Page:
The various ingredients of an average Christmas lunch may have traveled a total of 24,000 miles by the time they get to your plate. So this year why not have a fresh, locally produced, traditional Christmas lunch that is good for the environment and good for the local economy?
At PJ taste we always consider the provenance of our supplies and Christmas seems a good time to re-examine this. Our special Christmas menus are tasty and can be served at a variety of exciting city centre venues, from the intimate and exclusive PJ taste@Site Canteen to happening bars such as the Bowery. We’ve also organised some traditional Christmas lunches at the Technology Centre, Catcliffe on the 9th and 16th of December at a recession busting £7.95 for 3 courses!
So by now well on the way to a sustainable meal here are 5 top tips to help the planet:
1. Buy local, seasonal, winter vegetables (these include sprouts, carrots, cabbage, leeks, onions, parsnips, turnip, potatoes and nuts such as walnuts and chestnuts). Support your local organic farmer and farmers’ market. To find your nearest farmers market on the internet look at click here. I notice that this useful guide does not include poor old Sheffield so here’s a special listing of Sheffields food markets and events. I can’t leave this without a quick pick your own plug – the countryside is full of interesting ingredients and to forage somehow connects us even more to the root of the issue. Ask for the River Cottages hedgerow book for Christmas to get a good slice of foraging inspiration.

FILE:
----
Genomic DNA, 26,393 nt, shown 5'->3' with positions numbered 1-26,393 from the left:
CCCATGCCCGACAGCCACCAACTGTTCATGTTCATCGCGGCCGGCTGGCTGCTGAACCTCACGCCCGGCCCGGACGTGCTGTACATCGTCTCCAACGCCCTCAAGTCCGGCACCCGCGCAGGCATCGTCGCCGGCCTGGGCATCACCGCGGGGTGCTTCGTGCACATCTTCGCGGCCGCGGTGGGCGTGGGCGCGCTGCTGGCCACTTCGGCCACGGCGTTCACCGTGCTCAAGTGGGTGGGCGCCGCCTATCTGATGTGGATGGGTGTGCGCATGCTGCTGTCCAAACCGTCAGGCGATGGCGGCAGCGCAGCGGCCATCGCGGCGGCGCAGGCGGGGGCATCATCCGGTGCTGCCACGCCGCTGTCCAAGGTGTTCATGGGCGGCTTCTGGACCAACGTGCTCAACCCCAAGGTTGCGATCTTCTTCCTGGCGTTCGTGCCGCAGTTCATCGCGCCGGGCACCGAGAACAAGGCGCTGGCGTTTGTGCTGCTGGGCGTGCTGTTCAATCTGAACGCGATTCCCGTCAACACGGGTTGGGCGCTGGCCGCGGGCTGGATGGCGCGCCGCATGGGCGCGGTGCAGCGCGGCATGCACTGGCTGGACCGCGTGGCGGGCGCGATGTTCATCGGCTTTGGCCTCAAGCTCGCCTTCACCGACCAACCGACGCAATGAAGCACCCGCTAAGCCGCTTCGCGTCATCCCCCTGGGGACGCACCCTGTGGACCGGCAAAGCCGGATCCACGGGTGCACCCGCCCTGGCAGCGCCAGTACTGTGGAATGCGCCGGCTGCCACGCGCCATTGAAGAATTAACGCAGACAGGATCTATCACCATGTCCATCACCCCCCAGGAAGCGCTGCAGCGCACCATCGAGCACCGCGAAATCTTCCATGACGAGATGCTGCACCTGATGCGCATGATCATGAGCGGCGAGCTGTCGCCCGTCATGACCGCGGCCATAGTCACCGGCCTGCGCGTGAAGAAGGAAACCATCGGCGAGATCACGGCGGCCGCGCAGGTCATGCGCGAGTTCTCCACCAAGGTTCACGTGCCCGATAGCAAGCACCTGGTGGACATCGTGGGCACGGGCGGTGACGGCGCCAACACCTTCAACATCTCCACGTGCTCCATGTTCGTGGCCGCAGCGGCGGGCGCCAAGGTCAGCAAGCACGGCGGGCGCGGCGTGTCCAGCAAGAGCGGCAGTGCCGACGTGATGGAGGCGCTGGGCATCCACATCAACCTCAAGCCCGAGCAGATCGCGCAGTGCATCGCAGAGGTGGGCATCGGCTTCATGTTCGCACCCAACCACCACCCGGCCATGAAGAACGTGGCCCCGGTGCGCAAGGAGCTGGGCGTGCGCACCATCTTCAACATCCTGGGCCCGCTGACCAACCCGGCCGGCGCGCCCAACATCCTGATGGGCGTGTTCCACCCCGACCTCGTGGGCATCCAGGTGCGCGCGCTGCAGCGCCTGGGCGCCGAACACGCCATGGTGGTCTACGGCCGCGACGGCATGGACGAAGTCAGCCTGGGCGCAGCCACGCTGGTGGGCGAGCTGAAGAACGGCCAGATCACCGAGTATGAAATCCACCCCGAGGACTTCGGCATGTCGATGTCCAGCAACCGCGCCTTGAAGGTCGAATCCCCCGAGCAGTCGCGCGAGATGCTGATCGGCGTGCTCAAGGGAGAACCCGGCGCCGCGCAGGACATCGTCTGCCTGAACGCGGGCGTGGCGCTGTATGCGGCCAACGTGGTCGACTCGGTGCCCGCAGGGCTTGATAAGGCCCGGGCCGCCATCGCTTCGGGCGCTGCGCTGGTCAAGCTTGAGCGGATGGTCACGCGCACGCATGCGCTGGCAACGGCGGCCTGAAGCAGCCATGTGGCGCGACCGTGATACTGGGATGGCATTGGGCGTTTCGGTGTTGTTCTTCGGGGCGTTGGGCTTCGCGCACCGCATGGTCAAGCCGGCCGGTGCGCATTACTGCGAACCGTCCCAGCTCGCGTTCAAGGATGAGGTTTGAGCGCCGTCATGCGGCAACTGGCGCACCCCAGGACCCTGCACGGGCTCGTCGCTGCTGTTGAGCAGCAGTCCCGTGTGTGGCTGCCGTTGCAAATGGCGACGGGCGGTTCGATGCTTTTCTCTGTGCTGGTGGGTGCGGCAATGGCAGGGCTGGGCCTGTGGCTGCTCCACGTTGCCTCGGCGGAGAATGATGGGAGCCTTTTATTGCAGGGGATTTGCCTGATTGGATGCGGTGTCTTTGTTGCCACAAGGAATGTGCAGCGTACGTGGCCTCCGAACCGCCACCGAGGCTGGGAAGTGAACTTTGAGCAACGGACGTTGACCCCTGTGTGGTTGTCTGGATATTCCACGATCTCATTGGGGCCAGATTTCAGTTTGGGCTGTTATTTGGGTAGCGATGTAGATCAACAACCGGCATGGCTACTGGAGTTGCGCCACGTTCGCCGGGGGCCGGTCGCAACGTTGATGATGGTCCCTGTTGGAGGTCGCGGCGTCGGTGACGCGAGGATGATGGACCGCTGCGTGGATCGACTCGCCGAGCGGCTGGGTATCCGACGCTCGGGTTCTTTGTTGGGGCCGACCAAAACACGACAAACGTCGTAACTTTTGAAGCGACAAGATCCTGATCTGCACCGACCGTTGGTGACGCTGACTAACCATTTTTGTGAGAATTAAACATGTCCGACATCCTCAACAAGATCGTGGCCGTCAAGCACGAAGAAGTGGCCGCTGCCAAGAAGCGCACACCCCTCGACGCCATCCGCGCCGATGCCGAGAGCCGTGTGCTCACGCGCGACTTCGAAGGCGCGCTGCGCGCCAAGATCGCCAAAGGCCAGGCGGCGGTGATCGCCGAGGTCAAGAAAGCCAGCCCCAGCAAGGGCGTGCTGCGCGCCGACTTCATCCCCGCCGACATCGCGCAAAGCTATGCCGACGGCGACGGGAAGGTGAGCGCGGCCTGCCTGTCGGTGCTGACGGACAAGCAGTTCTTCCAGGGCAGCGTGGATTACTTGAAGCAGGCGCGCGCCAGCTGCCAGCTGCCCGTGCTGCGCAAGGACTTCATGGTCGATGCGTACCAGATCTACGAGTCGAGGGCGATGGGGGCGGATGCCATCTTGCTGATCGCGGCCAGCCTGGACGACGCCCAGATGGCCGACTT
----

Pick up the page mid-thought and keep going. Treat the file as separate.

2. Look for traditional breeds of sheep, beef or poultry, raised naturally and locally. Ask your butcher where the meat comes from. If you choose a turkey go for a free-range organic one or try a natural alternative like venison. Try the excellent Whirlow Hall Farm Trust and contribute to a great and deserving charity at the same time.
3. If you can’t buy local, choose Fairtrade, organic fruit, nuts and chocolate. Buy presents from Frooly championing local independent retailers.
4. Check your bottle of wine to see if the cork is real. To make real corks not a single tree is cut down – just a small part of the bark is removed, leaving the tree alive. In fact insisting on real cork helps maintain one of the most environmentally friendly industries possible.
5. Avoid disposable items on the Christmas table and buy produce with the least packaging. Remember to gather up and recycle everything from bottles and cans to wrapping paper and Christmas crackers. And don’t forget the hungry birds in your garden who would enjoy their own Christmas lunch of British seeds!
Good luck all with your Christmas shopping – one more plug our hampers are great!